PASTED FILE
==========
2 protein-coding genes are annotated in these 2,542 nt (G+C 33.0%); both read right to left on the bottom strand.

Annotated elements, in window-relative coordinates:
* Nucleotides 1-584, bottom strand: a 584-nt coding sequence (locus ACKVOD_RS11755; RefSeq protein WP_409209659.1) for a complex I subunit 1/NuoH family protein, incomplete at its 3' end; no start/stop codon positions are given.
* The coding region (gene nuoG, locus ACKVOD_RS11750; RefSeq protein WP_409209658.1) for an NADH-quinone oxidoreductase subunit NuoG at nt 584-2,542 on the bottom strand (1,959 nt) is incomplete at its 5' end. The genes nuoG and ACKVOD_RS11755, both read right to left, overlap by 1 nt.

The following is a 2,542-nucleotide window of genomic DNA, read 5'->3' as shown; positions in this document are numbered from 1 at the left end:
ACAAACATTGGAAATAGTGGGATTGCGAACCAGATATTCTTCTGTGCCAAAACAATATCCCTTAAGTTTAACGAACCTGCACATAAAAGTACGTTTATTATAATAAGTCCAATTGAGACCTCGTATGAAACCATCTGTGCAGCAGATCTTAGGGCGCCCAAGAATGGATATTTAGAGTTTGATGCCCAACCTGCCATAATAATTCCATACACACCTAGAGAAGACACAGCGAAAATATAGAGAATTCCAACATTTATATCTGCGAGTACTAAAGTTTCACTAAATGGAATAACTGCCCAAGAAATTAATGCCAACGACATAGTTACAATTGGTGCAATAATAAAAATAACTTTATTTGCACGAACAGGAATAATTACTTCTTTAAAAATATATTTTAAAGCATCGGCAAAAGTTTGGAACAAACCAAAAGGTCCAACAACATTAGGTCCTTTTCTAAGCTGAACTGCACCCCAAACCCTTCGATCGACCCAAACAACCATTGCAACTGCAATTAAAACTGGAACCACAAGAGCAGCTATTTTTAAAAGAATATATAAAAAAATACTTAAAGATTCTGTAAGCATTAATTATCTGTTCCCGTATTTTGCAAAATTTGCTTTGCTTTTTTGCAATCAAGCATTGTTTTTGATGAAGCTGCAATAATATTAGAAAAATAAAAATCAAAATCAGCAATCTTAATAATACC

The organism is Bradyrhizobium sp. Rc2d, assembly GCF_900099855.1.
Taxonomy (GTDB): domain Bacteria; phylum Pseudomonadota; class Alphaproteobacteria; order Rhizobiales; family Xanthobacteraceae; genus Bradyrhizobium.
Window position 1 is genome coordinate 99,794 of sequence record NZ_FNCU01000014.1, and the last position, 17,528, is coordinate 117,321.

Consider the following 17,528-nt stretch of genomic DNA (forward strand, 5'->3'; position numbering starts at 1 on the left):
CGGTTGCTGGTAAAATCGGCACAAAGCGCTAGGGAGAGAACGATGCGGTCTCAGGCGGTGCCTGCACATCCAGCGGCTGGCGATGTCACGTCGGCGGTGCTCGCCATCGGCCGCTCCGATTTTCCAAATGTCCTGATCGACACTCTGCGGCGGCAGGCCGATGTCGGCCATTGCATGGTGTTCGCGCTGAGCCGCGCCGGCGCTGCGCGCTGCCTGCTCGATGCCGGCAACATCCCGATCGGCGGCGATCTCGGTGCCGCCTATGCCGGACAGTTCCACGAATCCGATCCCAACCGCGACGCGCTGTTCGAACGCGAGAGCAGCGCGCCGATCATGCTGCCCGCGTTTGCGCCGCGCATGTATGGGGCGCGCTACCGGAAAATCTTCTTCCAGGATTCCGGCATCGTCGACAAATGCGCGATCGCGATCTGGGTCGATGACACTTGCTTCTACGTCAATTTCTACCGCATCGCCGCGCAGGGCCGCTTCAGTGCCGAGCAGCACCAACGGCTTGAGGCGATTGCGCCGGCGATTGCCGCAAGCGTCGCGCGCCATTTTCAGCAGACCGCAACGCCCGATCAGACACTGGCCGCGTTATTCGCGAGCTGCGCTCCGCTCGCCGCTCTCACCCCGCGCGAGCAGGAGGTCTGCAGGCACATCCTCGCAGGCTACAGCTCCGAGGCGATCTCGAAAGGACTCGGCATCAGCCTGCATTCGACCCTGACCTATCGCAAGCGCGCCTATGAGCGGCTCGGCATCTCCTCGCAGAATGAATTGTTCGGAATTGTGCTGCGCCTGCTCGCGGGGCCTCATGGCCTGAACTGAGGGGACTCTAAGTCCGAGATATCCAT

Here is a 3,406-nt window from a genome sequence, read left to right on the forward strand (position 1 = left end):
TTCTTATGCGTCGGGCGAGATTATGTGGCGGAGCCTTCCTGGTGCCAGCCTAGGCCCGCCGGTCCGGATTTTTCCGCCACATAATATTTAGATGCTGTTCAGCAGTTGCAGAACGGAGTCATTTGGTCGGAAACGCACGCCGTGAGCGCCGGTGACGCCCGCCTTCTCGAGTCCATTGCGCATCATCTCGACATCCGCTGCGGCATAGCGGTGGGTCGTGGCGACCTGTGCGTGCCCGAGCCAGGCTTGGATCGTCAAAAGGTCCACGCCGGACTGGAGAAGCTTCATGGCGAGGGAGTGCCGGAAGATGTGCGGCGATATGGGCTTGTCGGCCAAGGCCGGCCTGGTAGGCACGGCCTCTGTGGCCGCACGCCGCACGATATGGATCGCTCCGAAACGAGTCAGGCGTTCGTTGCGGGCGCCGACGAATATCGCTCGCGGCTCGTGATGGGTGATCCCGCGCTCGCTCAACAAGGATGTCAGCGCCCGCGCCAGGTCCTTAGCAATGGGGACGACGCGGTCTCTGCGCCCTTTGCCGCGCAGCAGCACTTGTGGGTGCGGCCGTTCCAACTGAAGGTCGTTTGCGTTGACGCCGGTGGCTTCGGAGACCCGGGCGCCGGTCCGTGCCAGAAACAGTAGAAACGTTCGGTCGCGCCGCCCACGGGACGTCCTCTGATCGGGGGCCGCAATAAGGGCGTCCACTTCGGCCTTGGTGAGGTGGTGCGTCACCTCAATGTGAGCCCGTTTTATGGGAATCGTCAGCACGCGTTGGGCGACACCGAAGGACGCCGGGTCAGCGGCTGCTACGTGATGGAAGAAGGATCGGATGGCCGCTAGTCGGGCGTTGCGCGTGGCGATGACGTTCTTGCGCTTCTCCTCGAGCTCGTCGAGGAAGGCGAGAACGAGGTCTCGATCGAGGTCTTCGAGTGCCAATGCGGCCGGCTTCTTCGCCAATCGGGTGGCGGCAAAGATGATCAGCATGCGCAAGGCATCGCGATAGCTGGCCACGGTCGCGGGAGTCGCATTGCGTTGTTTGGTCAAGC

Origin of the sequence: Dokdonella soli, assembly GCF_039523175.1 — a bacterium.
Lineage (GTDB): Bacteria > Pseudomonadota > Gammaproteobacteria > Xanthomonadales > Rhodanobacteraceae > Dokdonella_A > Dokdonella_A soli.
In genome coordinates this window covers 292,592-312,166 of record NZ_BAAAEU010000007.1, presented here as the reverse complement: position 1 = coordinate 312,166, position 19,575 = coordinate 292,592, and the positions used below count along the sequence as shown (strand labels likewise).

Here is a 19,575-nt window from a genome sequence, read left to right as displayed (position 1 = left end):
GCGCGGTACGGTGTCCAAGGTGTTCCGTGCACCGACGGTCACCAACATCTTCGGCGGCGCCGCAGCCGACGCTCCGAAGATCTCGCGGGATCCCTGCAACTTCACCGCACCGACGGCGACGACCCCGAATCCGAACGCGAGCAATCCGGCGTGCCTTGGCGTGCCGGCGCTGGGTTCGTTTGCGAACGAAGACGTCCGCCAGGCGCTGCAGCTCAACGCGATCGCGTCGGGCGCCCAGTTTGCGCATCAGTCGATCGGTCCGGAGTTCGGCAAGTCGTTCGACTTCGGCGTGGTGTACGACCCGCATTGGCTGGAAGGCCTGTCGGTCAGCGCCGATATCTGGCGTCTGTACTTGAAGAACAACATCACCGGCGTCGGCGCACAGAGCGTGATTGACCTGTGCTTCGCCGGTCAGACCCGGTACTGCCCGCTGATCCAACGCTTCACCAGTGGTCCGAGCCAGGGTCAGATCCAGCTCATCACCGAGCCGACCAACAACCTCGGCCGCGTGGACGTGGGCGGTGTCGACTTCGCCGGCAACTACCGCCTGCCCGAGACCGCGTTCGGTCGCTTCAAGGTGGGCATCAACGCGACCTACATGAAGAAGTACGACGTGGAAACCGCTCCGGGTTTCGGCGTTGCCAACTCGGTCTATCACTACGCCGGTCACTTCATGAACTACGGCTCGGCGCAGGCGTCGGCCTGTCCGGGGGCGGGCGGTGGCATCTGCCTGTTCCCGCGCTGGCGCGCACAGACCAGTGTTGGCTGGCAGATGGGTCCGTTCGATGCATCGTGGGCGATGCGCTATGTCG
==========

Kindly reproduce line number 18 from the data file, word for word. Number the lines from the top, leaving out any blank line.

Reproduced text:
GCGCGGTACGGTGTCCAAGGTGTTCCGTGCACCGACGGTCACCAACATCTTCGGCGGCGCCGCAGCCGACGCTCCGAAGATCTCGCGGGATCCCTGCAACTTCACCGCACCGACGGCGACGACCCCGAATCCGAACGCGAGCAATCCGGCGTGCCTTGGCGTGCCGGCGCTGGGTTCGTTTGCGAACGAAGACGTCCGCCAGGCGCTGCAGCTCAACGCGATCGCGTCGGGCGCCCAGTTTGCGCATCAGTCGATCGGTCCGGAGTTCGGCAAGTCGTTCGACTTCGGCGTGGTGTACGACCCGCATTGGCTGGAAGGCCTGTCGGTCAGCGCCGATATCTGGCGTCTGTACTTGAAGAACAACATCACCGGCGTCGGCGCACAGAGCGTGATTGACCTGTGCTTCGCCGGTCAGACCCGGTACTGCCCGCTGATCCAACGCTTCACCAGTGGTCCGAGCCAGGGTCAGATCCAGCTCATCACCGAGCCGACCAACAACCTCGGCCGCGTGGACGTGGGCGGTGTCGACTTCGCCGGCAACTACCGCCTGCCCGAGACCGCGTTCGGTCGCTTCAAGGTGGGCATCAACGCGACCTACATGAAGAAGTACGACGTGGAAACCGCTCCGGGTTTCGGCGTTGCCAACTCGGTCTATCACTACGCCGGTCACTTCATGAACTACGGCTCGGCGCAGGCGTCGGCCTGTCCGGGGGCGGGCGGTGGCATCTGCCTGTTCCCGCGCTGGCGCGCACAGACCAGTGTTGGCTGGCAGATGGGTCCGTTCGATGCATCGTGGGCGATGCGCTATGTCG